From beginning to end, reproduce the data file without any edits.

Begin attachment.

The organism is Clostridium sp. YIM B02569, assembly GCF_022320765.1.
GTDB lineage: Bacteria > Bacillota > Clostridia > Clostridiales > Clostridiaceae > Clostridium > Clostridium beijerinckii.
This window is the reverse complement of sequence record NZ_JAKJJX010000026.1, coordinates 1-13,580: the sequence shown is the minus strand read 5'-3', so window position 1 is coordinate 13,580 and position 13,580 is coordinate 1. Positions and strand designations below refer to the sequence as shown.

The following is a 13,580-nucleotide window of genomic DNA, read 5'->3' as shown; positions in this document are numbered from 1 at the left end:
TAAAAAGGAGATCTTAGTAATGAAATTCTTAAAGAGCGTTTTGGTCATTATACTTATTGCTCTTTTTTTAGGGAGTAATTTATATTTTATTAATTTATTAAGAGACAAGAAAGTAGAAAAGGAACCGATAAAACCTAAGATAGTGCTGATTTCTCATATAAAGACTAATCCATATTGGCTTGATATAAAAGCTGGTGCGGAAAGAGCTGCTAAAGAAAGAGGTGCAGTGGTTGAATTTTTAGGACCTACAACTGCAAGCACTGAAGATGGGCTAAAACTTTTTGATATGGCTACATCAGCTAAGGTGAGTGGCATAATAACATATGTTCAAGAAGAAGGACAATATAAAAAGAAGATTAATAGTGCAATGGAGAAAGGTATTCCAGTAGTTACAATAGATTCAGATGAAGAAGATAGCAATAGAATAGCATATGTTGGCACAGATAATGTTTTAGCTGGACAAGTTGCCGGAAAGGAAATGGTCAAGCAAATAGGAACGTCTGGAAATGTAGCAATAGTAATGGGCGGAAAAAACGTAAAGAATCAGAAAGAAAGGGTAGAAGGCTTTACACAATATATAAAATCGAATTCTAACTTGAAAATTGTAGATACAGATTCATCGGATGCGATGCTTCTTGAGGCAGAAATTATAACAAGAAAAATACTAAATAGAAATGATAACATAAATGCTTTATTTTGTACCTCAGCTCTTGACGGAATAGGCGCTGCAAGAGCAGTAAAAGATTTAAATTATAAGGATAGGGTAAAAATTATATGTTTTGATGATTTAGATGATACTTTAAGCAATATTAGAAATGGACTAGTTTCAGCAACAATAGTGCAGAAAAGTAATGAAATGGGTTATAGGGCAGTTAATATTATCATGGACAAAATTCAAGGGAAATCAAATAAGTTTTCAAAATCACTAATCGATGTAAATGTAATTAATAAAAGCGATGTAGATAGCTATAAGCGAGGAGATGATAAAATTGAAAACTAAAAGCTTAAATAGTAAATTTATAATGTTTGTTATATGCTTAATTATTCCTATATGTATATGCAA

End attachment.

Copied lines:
The organism is Clostridium sp. YIM B02569, assembly GCF_022320765.1.
GTDB lineage: Bacteria > Bacillota > Clostridia > Clostridiales > Clostridiaceae > Clostridium > Clostridium beijerinckii.
This window is the reverse complement of sequence record NZ_JAKJJX010000026.1, coordinates 1-13,580: the sequence shown is the minus strand read 5'-3', so window position 1 is coordinate 13,580 and position 13,580 is coordinate 1. Positions and strand designations below refer to the sequence as shown.

The following is a 13,580-nucleotide window of genomic DNA, read 5'->3' as shown; positions in this document are numbered from 1 at the left end:
TAAAAAGGAGATCTTAGTAATGAAATTCTTAAAGAGCGTTTTGGTCATTATACTTATTGCTCTTTTTTTAGGGAGTAATTTATATTTTATTAATTTATTAAGAGACAAGAAAGTAGAAAAGGAACCGATAAAACCTAAGATAGTGCTGATTTCTCATATAAAGACTAATCCATATTGGCTTGATATAAAAGCTGGTGCGGAAAGAGCTGCTAAAGAAAGAGGTGCAGTGGTTGAATTTTTAGGACCTACAACTGCAAGCACTGAAGATGGGCTAAAACTTTTTGATATGGCTACATCAGCTAAGGTGAGTGGCATAATAACATATGTTCAAGAAGAAGGACAATATAAAAAGAAGATTAATAGTGCAATGGAGAAAGGTATTCCAGTAGTTACAATAGATTCAGATGAAGAAGATAGCAATAGAATAGCATATGTTGGCACAGATAATGTTTTAGCTGGACAAGTTGCCGGAAAGGAAATGGTCAAGCAAATAGGAACGTCTGGAAATGTAGCAATAGTAATGGGCGGAAAAAACGTAAAGAATCAGAAAGAAAGGGTAGAAGGCTTTACACAATATATAAAATCGAATTCTAACTTGAAAATTGTAGATACAGATTCATCGGATGCGATGCTTCTTGAGGCAGAAATTATAACAAGAAAAATACTAAATAGAAATGATAACATAAATGCTTTATTTTGTACCTCAGCTCTTGACGGAATAGGCGCTGCAAGAGCAGTAAAAGATTTAAATTATAAGGATAGGGTAAAAATTATATGTTTTGATGATTTAGATGATACTTTAAGCAATATTAGAAATGGACTAGTTTCAGCAACAATAGTGCAGAAAAGTAATGAAATGGGTTATAGGGCAGTTAATATTATCATGGACAAAATTCAAGGGAAATCAAATAAGTTTTCAAAATCACTAATCGATGTAAATGTAATTAATAAAAGCGATGTAGATAGCTATAAGCGAGGAGATGATAAAATTGAAAACTAAAAGCTTAAATAGTAAATTTATAATGTTTGTTATATGCTTAATTATTCCTATATGTATATGCAA